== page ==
Four receivers are nailing Saissac as transmitter site of STANAG 4285 transmission on 12.666,5 kHz on July 16th, 2018, 15:45 UTC.
A dream has become true: direction finding (DF) in the range of 0 to 30 MHz for all! The method is “time difference of arrival”. This is a speaking term, and it works exactly like it says: measuring the different times of arrival of a signal at at least three different receivers and calculating the position of the transmitter.
Base is the net of KiwiSDRs. If connected to GPS, each of this SDRs is able to deliver an I/Q stream with time stamps of a very high resolution. If you compare the recordings of different receivers tuned to the same station at the same time, you will find as slight time difference from receiver to receiver. This is due to the “time of flight” from transmitter to receiver. HF is traveling 300 km per 1 millisecond – so time is distance.
However, you don’t know the absolute transmitting time on transmitters other than time signal stations. So “Time Difference on Arrival”, or TDoA, measures the time differences of arrival. The first step is to compare the I/Q streams to find at which time difference their content does correlate. From these time differences, there are calculated curves onto a map. They cross in that region, where most likely the transmitter is located – see the screenshot at the top which I did to locate the STANAG 4285 transmitter on 12.666,5 kHz.
Due to concept, most reliable results (and, hence: sharp regions where the curves meet) are achieved only with the same propagation mode prevailing at all receiving stations. This is most strictly the case on VLF and long wave, where we mostly have one and stable waveguide-like propagation. But you can achieve also stunning results on HF if you carefully choose the SDRs – see next picture.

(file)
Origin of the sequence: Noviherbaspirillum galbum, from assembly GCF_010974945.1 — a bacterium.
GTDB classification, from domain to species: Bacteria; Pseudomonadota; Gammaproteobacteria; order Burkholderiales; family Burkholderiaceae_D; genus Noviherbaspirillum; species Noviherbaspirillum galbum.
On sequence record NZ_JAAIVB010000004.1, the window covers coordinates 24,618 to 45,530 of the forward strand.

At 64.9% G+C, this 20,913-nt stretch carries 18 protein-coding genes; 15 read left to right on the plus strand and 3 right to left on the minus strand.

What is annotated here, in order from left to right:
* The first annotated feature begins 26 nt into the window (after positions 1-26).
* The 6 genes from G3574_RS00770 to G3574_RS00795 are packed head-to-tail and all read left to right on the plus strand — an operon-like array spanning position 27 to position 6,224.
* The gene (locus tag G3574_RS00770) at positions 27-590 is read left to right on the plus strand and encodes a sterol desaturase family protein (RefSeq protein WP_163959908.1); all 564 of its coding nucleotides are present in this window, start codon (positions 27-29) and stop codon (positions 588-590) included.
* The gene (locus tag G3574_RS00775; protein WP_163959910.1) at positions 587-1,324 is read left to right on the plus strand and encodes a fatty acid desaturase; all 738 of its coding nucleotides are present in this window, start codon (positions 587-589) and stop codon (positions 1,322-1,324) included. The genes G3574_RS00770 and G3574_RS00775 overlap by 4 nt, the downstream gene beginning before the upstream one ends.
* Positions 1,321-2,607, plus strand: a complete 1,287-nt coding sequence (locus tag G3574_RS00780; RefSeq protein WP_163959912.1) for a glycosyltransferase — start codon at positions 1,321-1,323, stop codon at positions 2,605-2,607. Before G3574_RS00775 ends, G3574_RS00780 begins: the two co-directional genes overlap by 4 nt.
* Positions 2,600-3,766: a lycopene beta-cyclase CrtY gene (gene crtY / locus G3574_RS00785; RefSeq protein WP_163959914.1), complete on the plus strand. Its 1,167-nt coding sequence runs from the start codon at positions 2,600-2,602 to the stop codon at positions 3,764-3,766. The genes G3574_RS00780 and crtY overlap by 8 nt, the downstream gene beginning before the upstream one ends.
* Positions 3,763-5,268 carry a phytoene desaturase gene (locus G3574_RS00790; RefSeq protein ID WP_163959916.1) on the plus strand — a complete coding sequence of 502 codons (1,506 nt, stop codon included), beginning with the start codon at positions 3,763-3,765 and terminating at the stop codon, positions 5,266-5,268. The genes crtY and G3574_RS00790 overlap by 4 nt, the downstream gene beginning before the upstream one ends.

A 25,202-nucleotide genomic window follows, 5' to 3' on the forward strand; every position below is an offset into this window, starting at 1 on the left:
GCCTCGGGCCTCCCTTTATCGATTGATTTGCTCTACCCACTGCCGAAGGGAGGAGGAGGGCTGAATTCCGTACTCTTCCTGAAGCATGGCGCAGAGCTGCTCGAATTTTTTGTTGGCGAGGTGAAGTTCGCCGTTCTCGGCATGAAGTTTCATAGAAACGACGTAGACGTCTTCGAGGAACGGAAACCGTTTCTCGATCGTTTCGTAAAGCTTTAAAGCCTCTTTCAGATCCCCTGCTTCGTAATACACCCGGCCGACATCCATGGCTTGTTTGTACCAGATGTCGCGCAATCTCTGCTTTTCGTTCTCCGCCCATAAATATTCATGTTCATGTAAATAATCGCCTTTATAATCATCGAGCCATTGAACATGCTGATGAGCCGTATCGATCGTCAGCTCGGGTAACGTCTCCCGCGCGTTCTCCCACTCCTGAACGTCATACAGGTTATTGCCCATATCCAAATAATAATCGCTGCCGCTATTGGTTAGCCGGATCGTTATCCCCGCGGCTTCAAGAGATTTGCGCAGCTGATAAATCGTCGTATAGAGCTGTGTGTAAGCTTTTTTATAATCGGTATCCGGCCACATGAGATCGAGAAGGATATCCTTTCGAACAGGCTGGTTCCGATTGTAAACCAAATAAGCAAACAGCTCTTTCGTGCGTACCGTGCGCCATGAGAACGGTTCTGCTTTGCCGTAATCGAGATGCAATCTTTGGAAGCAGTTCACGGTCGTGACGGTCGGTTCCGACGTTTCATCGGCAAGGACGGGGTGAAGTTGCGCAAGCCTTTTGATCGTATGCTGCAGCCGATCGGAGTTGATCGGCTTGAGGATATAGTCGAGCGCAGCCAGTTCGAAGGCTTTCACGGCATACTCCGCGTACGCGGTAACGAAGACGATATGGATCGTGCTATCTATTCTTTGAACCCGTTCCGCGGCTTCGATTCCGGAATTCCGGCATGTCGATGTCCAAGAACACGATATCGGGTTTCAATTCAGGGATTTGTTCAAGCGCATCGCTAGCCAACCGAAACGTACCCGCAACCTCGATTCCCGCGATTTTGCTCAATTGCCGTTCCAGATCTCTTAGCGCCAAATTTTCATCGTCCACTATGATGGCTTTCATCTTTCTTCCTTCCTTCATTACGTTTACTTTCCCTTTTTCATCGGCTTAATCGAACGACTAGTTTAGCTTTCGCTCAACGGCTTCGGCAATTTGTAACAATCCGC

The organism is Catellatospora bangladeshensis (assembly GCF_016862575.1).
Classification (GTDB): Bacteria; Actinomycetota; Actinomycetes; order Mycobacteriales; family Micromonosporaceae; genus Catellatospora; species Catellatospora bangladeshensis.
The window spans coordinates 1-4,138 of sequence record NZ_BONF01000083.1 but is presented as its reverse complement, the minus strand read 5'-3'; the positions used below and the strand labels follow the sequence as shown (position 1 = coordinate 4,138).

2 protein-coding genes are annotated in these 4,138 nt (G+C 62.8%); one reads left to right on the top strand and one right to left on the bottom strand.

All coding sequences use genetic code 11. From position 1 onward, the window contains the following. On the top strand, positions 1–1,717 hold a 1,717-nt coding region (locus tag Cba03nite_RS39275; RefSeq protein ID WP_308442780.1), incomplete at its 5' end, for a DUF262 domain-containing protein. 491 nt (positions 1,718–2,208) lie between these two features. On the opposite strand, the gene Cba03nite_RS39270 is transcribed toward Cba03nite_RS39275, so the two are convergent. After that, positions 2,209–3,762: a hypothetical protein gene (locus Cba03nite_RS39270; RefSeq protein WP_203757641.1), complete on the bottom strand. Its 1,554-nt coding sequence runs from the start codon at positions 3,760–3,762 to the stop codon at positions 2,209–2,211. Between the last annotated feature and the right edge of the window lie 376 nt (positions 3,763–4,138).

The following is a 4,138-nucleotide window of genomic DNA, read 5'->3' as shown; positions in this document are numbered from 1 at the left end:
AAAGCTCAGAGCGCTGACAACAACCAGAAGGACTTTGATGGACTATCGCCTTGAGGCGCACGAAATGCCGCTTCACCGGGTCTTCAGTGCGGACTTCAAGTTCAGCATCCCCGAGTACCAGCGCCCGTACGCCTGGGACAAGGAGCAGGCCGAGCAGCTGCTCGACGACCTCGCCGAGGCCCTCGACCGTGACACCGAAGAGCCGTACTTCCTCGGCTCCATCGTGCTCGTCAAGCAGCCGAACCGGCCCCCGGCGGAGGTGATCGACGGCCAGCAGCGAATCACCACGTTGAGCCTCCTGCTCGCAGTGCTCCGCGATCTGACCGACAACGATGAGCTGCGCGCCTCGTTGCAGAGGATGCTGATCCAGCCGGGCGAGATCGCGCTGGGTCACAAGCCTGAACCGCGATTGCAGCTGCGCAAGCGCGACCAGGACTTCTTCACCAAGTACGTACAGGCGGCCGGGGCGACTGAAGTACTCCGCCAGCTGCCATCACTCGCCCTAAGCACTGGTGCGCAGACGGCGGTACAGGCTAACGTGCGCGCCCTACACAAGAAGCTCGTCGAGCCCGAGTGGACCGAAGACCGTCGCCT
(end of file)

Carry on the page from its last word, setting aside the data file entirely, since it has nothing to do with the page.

Here the broadcast station at Issoudun on 15.320 kHz has been pinpointed by G0EVX, OE5EAN and OZ1BFM receivers at 08:35 UTC. The tip of the arrow points to the actual location, just one kilometer south of the RDoA result [see scale!].
As soon as we approach skywave propagation, you must care for more or less the same propagation mode, of which a one-hop propagation (e.g. 1 x F2) should be preferred. Often even a bit bigger heat map of correlation gives a significant clue from where the transmitter is operating see next picture.
An even weak and fading CIS12 signal 11.836 kHz (spectrogram at the bottom) has been reliably located on Crimea, Sevastopol area. Hence, it is most likely associated with the Russian Navy there.
The software has been developed by some smart people around Christoph Mayer who also provides detailed information on the concept of this approach on his website. It quickly has become an extension of the KiwiSDR net. This makes it very comfortable to use – if you take care of what is said above.